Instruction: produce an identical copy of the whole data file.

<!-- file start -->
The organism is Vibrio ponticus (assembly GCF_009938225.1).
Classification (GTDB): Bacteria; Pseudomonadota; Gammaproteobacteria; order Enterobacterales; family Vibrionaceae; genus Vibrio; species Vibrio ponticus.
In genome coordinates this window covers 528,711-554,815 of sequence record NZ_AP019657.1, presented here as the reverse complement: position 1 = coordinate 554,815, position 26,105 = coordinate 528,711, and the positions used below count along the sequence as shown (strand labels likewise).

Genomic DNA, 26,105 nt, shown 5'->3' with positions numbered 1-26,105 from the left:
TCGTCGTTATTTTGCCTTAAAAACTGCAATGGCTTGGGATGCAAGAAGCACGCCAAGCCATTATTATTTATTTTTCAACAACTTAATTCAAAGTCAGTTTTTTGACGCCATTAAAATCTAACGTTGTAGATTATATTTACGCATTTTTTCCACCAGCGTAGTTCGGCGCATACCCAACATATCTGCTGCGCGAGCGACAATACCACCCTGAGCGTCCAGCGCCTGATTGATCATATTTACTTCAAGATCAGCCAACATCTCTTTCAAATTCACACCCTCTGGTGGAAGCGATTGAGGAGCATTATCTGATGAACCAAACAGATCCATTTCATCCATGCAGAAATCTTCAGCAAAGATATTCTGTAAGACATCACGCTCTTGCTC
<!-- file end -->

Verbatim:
The organism is Vibrio ponticus (assembly GCF_009938225.1).
Classification (GTDB): Bacteria; Pseudomonadota; Gammaproteobacteria; order Enterobacterales; family Vibrionaceae; genus Vibrio; species Vibrio ponticus.
In genome coordinates this window covers 528,711-554,815 of sequence record NZ_AP019657.1, presented here as the reverse complement: position 1 = coordinate 554,815, position 26,105 = coordinate 528,711, and the positions used below count along the sequence as shown (strand labels likewise).

Genomic DNA, 26,105 nt, shown 5'->3' with positions numbered 1-26,105 from the left:
TCGTCGTTATTTTGCCTTAAAAACTGCAATGGCTTGGGATGCAAGAAGCACGCCAAGCCATTATTATTTATTTTTCAACAACTTAATTCAAAGTCAGTTTTTTGACGCCATTAAAATCTAACGTTGTAGATTATATTTACGCATTTTTTCCACCAGCGTAGTTCGGCGCATACCCAACATATCTGCTGCGCGAGCGACAATACCACCCTGAGCGTCCAGCGCCTGATTGATCATATTTACTTCAAGATCAGCCAACATCTCTTTCAAATTCACACCCTCTGGTGGAAGCGATTGAGGAGCATTATCTGATGAACCAAACAGATCCATTTCATCCATGCAGAAATCTTCAGCAAAGATATTCTGTAAGACATCACGCTCTTGCTC